Between March 2020 and March 2021, the network received 170,000 enquiries from consumers across Europe whose consumer rights had been infringed or who had a question about European consumer law.

This is 44 % more than in the same period the year before. The vast majority of enquiries related to the tourism sector: cancelled flights, consumers who did not want to or could not travel due to the pandemic, closed accommodation or cancelled package holidays.




Each EU country as well as Iceland and Norway have a European Consumer Centre. Together they form the ECC-Net. The ECC-Net informs consumers in Europe about their rights and provides free help with cross-border problems. It is co-financed by the European Commission. The network cooperates with the UK International Consumer Centre.

Press release

December 15, 2021

On 16th December 2021, the European Consumer Centre Network will launch an information hub for European consumers. Through this new website, European consumers can find all the answers to their questions about consumer rights and entitlements on the European Consumer Centre Network (ECC-Net)’s brand new website.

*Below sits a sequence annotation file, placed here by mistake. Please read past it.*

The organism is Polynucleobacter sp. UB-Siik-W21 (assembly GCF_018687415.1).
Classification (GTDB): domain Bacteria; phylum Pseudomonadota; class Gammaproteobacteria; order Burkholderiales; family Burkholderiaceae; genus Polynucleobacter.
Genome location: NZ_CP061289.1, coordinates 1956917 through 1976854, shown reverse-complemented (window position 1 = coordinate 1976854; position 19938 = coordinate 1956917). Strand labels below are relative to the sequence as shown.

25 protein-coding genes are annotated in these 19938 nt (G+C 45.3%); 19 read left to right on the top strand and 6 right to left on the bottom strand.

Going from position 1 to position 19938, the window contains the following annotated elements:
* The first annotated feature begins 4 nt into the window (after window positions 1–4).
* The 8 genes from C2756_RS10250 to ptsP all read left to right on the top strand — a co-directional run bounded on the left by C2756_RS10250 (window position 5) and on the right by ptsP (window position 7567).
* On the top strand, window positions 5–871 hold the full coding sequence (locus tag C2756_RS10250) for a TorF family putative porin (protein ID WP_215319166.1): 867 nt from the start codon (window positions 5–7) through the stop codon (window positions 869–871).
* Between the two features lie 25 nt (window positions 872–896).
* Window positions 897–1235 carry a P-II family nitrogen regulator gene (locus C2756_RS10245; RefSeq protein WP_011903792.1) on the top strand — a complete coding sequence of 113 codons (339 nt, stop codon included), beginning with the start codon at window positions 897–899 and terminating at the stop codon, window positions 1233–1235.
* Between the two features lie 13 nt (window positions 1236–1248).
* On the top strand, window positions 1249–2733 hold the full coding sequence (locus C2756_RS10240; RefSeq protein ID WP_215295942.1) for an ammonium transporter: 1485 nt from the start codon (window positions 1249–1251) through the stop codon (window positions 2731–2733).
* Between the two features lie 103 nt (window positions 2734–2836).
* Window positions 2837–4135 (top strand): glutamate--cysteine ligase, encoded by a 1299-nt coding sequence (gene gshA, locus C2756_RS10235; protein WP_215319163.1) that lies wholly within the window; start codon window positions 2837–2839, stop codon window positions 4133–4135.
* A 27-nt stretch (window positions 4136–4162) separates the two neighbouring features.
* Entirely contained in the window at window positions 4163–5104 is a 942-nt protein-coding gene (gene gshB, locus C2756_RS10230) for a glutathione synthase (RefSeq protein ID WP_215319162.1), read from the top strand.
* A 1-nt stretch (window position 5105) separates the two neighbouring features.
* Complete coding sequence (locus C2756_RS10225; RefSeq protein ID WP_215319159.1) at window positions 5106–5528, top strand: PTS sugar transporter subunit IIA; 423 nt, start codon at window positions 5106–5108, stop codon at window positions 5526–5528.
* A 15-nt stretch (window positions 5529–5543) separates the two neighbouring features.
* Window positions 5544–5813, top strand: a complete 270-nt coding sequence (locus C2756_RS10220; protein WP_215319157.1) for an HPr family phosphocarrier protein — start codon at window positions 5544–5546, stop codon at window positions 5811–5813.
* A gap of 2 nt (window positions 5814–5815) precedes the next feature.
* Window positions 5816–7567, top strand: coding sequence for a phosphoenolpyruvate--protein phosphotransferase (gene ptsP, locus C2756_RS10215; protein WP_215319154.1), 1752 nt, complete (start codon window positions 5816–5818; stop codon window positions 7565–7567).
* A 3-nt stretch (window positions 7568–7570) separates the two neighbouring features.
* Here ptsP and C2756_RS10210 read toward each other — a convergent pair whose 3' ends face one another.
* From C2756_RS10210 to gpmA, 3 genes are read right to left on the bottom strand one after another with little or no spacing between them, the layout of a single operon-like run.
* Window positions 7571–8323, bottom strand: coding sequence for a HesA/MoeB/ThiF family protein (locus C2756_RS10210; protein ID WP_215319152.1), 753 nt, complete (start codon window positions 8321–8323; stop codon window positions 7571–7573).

Members from the Netherlands, Ireland, Sweden, Italy, Cyprus, and Germany worked together to produce a clear and comprehensive source of information and answers to all relevant issues and dilemmas faced by European consumers. This new user-friendly digital platform is a complete and practical guide to consumer protections under European Union law.

The ECC-Net offers European consumers advice on their consumer rights and legal protection when shopping and travelling in another European Union Member or European Economic Area country. The new website gives consumers practical guidance on how to exercise their consumer rights and where to turn to for help when something goes wrong. ECC-Net, will assist consumers by finding an amicable out-of-court solution to consumer-business disputes following cross-border transactions. Where necessary, they liaise directly with the business and ensure that the consumer is informed of their rights and receives expert assistance in their language.

Apart from all the information on the new website, you can also find the contact details of all European Consumer Centres, including Norway and Iceland, to get in touch with a question or to submit a complaint about a cross-border business.

The ECC-Net’s updates on the launch of the new website are available on the Twitter channel: